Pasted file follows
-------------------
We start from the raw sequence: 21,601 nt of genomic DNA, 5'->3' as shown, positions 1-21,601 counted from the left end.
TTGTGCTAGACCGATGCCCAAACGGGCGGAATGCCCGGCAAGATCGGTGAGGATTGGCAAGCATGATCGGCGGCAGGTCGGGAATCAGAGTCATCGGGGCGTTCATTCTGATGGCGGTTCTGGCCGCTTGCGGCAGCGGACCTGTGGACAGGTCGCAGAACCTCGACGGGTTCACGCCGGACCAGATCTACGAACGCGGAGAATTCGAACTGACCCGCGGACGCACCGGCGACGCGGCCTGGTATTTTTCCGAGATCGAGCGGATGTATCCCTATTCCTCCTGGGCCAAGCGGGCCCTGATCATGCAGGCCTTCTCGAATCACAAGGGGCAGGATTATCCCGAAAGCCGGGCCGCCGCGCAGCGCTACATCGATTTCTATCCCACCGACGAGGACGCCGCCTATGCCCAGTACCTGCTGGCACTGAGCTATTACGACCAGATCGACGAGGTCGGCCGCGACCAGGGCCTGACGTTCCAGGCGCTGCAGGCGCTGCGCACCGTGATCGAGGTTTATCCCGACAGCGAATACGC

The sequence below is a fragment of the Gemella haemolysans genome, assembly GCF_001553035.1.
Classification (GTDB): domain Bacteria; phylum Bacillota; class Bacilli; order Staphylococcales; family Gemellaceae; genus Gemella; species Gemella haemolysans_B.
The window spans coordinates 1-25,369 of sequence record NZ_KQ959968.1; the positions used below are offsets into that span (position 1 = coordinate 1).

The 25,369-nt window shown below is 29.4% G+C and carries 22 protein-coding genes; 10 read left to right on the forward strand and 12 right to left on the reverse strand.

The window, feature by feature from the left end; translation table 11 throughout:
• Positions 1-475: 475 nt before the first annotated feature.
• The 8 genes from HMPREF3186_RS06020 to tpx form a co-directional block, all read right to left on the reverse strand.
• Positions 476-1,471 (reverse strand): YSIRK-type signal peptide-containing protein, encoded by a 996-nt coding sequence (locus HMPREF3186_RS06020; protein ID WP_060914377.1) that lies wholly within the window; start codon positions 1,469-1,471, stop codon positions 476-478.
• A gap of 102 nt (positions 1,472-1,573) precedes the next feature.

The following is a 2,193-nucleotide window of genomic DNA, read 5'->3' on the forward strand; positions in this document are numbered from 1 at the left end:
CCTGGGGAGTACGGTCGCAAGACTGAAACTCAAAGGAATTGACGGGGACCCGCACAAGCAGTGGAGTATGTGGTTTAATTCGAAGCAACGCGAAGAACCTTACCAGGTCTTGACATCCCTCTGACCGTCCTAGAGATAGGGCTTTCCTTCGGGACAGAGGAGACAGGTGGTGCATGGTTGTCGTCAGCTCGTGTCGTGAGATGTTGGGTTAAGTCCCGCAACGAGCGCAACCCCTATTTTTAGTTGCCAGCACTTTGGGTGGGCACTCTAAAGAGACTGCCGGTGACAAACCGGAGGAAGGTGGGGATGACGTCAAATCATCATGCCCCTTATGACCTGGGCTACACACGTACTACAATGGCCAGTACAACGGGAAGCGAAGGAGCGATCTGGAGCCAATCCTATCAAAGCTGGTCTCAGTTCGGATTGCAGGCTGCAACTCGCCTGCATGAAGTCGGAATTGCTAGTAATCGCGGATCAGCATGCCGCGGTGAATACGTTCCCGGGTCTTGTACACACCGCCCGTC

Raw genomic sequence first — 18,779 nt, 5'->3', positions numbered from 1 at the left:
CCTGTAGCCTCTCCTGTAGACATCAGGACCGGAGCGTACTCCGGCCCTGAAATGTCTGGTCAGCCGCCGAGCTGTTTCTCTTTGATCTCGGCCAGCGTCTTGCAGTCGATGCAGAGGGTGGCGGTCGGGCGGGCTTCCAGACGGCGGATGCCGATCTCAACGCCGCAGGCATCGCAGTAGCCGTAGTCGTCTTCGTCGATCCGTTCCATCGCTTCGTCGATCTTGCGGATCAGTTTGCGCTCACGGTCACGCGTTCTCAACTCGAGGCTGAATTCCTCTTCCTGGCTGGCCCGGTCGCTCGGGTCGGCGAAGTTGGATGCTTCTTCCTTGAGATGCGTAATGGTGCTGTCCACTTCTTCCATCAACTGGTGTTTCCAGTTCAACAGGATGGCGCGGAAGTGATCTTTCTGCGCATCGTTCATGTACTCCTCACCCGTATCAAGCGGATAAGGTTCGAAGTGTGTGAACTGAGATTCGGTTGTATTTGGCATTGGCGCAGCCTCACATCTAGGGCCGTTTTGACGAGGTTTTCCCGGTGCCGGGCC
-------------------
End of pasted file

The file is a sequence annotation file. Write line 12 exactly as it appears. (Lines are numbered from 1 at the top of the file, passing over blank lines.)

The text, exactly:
The following is a 2,193-nucleotide window of genomic DNA, read 5'->3' on the forward strand; positions in this document are numbered from 1 at the left end: